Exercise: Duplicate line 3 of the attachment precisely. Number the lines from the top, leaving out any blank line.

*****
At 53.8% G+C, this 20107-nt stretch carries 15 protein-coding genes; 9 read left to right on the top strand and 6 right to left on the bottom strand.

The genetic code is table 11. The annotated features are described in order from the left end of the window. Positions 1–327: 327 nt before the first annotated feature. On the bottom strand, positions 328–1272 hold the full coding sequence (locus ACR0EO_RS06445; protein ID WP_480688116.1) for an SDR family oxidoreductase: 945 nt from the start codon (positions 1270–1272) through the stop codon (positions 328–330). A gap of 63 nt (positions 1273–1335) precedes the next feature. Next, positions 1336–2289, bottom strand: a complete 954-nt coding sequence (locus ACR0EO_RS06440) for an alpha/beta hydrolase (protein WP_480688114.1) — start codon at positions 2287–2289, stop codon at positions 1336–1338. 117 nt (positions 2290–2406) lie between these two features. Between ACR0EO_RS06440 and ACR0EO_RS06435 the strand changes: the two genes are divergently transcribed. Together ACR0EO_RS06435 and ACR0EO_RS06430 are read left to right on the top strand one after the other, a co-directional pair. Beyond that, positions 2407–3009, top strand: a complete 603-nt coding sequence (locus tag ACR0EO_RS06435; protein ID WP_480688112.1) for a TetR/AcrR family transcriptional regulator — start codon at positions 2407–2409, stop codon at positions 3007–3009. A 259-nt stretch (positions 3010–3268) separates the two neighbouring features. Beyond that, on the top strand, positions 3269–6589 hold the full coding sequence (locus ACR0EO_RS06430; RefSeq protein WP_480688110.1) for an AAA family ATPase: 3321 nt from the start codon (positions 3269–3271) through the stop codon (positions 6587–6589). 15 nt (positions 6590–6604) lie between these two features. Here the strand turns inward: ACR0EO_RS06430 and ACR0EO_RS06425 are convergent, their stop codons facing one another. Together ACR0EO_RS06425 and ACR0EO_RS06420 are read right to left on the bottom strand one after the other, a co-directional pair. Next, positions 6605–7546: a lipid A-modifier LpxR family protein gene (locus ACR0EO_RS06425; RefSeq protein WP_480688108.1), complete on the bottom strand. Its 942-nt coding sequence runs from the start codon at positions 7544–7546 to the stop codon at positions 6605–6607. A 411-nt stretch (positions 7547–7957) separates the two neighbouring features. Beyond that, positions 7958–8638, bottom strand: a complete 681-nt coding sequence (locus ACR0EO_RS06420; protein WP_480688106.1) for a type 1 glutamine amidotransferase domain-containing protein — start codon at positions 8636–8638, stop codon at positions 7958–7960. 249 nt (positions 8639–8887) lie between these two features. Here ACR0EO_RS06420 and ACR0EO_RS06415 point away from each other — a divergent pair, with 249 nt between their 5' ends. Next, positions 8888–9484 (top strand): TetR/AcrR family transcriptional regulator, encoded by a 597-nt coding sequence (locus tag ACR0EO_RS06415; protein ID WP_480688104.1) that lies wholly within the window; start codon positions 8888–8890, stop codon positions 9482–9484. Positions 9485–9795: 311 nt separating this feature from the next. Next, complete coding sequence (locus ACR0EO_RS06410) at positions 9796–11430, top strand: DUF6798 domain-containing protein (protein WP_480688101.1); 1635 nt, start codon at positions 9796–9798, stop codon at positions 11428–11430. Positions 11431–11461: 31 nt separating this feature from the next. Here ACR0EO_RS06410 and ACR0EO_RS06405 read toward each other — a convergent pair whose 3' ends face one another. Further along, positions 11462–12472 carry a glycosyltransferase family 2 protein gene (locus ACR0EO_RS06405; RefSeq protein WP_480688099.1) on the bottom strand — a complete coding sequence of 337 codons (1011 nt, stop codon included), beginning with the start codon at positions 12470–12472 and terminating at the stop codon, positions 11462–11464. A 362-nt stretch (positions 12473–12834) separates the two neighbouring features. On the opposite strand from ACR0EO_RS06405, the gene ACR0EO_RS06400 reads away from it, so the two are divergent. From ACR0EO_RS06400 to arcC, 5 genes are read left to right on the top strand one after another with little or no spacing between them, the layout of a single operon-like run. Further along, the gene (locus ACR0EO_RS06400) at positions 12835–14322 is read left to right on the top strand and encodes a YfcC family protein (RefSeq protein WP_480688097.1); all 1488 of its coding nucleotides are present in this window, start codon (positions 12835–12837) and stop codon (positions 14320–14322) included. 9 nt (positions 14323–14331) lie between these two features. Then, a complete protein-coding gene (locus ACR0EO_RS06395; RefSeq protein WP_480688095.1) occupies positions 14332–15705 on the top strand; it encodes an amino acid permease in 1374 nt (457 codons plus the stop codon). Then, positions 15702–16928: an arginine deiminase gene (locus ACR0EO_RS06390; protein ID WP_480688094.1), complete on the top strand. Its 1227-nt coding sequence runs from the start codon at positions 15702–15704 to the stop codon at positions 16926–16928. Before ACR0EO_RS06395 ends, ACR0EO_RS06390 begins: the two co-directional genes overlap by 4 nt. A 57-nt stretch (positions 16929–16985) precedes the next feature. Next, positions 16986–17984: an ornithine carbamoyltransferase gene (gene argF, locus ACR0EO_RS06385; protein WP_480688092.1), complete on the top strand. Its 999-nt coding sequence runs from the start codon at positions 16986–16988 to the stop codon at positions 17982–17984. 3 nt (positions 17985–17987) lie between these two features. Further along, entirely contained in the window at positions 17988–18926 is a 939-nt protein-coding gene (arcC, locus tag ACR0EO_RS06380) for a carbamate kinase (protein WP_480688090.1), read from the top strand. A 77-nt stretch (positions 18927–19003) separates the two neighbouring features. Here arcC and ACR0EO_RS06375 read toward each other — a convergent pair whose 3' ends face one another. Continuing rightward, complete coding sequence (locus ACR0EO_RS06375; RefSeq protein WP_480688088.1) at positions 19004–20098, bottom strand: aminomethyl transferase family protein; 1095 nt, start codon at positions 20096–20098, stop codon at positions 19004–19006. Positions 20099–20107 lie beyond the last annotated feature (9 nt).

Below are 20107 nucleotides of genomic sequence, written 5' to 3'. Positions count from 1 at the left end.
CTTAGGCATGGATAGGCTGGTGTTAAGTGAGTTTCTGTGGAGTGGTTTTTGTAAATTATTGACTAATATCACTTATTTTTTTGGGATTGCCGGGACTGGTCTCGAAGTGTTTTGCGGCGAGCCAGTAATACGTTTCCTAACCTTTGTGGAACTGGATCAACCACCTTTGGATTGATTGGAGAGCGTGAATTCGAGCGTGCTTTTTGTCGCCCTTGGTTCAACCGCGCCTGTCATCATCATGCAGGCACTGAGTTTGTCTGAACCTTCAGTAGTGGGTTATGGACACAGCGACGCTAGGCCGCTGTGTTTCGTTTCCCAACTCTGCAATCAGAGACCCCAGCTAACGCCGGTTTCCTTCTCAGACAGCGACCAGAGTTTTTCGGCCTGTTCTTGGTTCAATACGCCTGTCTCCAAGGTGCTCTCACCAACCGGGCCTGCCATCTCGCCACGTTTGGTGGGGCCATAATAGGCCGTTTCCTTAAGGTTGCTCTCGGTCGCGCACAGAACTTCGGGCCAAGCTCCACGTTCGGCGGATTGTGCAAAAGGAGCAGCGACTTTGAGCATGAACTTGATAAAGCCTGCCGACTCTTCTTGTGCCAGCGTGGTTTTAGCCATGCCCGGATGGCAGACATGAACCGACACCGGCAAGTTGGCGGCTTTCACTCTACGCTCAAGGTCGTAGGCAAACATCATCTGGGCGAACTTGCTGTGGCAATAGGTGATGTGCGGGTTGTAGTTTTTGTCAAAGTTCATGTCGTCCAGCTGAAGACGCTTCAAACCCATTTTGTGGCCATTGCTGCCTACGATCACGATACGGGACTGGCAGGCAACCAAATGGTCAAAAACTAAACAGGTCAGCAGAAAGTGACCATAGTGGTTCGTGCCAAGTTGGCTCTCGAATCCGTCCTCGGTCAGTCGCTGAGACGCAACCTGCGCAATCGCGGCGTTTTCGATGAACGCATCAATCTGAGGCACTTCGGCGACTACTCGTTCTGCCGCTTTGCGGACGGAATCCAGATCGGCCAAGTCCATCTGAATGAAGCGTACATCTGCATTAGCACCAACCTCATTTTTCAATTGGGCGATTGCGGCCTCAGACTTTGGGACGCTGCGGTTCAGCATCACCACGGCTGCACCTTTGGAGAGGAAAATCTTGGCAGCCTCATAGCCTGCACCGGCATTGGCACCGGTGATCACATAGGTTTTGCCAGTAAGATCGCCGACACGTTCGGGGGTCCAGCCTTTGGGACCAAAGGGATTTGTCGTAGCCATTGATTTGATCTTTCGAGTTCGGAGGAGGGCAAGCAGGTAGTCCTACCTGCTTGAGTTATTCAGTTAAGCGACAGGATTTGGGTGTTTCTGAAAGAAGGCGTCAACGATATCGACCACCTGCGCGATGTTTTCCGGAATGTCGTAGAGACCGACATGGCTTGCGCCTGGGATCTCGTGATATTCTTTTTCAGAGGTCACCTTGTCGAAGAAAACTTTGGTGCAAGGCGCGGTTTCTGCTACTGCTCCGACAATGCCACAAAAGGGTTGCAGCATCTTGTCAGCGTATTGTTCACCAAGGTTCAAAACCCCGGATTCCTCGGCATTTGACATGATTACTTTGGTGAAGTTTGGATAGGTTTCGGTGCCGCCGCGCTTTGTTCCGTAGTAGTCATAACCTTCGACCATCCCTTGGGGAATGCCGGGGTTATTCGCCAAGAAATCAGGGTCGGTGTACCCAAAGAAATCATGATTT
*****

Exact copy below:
Below are 20107 nucleotides of genomic sequence, written 5' to 3'. Positions count from 1 at the left end.